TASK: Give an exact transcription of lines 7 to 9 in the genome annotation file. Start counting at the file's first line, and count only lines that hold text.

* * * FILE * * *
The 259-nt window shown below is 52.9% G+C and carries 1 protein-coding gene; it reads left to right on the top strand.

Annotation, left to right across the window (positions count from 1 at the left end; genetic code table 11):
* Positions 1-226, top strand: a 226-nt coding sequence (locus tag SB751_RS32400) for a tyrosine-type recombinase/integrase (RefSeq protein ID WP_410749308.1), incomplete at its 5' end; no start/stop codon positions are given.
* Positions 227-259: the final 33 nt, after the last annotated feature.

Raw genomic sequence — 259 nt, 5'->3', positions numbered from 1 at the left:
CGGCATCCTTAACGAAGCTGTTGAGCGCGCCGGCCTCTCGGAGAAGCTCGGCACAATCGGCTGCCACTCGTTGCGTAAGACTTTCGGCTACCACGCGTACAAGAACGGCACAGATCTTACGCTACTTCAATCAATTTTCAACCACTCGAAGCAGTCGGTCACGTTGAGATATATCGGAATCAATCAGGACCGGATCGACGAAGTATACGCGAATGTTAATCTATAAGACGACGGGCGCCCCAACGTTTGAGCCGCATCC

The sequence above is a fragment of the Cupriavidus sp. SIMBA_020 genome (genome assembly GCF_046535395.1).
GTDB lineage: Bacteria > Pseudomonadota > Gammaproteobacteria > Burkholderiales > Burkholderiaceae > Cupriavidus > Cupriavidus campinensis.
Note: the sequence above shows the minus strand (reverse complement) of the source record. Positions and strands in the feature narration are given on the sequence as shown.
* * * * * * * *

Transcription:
The sequence above is a fragment of the Cupriavidus sp. SIMBA_020 genome (genome assembly GCF_046535395.1).
GTDB lineage: Bacteria > Pseudomonadota > Gammaproteobacteria > Burkholderiales > Burkholderiaceae > Cupriavidus > Cupriavidus campinensis.
Note: the sequence above shows the minus strand (reverse complement) of the source record. Positions and strands in the feature narration are given on the sequence as shown.